There are people claiming we need more "internet for people rather than corporate agendas" - to just end up with a bunch of complex, low-level pieces of infrastructure few "people" are even able to understand, let alone use. And so we repeatedly get lost in wasting effort and resources in too many unsustainable projects that, at the end, aren't usable by "people" but just "experts". Maybe the first important thing would be stepping out of the bubble and actually see who "people" are.


@z428 It's a tightrope walk isn't it? On the one hand, education is important as you don't want to cater to and sustain the same culture of ignorance that puts people at the mercy of predatory capitalists. On the other, not everyone can be an IT whizz and grapple with computer problems/inelegant software solutions. Tools absolutely should "just work". I am trying to learn but I count myself squarely amongst the ignorami. I think you're absolutely right: Focus on user experience.

@Flophouse_Sam Yes, it really is a tight rope. Maybe that's a very personal point of view, but looking at myself, I am a total idiot in way more fields of specialization than there are fields I am really skilled in. So, I rather feel privileged to have tech skills (because this happens to be what I decided to focus on) and feel extremely uncomfortable expecting others to learn to specialize in things *I* am good at. 😉 My personal preference, here, would be an equivalent to, say, ...

@Flophouse_Sam ... sustainable or ethically aware fair-trade products: The idea to deal with, in example, exploitation of coffee farmers is not to learn to grow coffee of your own but to spend money on products and organizations that help those who are good at growing and "producing" coffee to do that in a manner that helps both them and us and the environment. Unfortunately, we don't have many of such things when it comes to tech - it seems there's either the large, corporate-backed ...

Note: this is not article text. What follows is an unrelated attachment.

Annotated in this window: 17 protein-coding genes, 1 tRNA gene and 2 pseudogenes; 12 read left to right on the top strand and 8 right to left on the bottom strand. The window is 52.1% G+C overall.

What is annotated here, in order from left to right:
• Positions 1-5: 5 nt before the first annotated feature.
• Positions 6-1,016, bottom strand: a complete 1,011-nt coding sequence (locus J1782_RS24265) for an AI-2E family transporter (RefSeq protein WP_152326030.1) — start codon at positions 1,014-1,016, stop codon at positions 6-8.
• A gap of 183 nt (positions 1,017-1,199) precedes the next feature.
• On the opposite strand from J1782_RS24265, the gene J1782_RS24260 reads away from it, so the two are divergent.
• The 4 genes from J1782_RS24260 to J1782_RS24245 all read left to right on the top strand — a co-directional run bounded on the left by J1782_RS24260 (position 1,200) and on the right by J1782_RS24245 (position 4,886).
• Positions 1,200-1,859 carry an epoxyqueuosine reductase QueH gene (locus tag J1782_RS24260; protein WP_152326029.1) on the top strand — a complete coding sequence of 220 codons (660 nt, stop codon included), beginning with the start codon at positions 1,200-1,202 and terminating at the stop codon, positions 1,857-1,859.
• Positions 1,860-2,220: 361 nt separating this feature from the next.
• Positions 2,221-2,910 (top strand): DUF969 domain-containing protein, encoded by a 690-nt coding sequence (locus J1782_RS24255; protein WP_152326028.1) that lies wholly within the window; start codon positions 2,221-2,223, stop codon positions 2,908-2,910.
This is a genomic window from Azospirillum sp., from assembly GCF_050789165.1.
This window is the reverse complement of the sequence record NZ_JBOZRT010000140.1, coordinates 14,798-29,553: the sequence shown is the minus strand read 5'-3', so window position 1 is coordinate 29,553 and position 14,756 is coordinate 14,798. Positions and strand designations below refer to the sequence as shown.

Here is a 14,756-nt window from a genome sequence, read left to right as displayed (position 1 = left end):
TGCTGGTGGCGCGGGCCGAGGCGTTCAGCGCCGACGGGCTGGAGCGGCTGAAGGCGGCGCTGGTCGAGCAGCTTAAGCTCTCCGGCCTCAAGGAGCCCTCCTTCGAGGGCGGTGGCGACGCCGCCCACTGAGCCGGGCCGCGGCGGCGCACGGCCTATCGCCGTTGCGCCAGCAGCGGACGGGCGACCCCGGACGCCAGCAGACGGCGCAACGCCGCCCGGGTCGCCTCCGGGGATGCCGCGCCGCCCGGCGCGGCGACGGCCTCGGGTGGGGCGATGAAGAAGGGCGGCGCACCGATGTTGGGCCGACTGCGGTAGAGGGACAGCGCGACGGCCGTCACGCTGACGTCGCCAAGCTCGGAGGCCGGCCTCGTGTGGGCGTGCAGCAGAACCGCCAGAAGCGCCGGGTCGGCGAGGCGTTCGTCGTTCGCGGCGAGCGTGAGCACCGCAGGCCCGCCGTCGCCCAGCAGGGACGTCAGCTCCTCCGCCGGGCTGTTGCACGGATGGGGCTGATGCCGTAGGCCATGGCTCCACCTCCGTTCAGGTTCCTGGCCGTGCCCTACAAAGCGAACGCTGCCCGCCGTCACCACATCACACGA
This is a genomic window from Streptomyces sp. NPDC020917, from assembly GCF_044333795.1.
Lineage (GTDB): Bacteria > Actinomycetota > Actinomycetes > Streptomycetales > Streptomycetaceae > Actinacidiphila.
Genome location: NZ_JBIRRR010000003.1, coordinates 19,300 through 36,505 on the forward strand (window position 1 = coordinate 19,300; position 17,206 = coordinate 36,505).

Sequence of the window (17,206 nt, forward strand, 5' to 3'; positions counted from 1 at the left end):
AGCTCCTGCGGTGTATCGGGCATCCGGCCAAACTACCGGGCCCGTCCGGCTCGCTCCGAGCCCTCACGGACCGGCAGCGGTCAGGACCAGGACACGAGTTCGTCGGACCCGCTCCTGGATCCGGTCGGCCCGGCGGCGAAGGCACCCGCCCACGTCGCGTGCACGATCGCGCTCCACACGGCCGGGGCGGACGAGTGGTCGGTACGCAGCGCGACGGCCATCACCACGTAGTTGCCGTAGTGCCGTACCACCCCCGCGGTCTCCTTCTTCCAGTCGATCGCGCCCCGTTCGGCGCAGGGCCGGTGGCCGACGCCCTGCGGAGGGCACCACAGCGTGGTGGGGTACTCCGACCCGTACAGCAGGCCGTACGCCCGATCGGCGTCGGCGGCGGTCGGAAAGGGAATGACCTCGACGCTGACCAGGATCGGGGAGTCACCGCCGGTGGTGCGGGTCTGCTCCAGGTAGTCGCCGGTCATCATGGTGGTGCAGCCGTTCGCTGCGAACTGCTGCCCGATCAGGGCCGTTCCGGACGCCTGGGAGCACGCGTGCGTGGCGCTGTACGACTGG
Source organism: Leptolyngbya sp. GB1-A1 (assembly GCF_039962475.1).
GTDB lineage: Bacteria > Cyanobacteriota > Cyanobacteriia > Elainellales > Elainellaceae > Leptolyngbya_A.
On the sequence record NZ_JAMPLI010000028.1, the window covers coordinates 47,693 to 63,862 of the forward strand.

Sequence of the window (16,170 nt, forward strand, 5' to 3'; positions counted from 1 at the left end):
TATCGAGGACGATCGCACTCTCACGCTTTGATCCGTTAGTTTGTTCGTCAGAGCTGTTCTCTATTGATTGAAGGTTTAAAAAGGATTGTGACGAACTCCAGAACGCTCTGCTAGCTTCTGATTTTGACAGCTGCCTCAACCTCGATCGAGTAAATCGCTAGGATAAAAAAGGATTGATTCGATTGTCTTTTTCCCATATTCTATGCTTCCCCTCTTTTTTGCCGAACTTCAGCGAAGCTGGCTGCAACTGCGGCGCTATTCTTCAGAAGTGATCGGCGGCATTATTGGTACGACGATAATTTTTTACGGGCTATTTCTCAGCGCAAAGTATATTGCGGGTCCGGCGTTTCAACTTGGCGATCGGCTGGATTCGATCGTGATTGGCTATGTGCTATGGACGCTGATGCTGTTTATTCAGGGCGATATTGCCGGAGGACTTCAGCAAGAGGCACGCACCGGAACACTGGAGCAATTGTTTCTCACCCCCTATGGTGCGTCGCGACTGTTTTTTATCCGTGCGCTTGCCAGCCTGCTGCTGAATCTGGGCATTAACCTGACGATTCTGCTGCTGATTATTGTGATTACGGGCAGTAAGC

@Flophouse_Sam ... environment of tools that is usable, polished and available free-of-charge for "the masses" and, on the other side, the whole FLOSS community which very often ends up with tools that lack usability, accessibility or availability, especially to people who aren't able or willing or don't have the time to learn how to write code or run complex infrastructure on their own. That's where I am now: Focus on user experience. And focus on "solutions" (which ...

@Flophouse_Sam ... is not just a .tgz some user can download but rather, say, a service a user can log in to right away). Mastodon seems a good starting point here. I couldn't, as well, praise @elementary enough for the work they do. But they're still among the few landmarks, and it gets more difficult in other fields of tech. 😐

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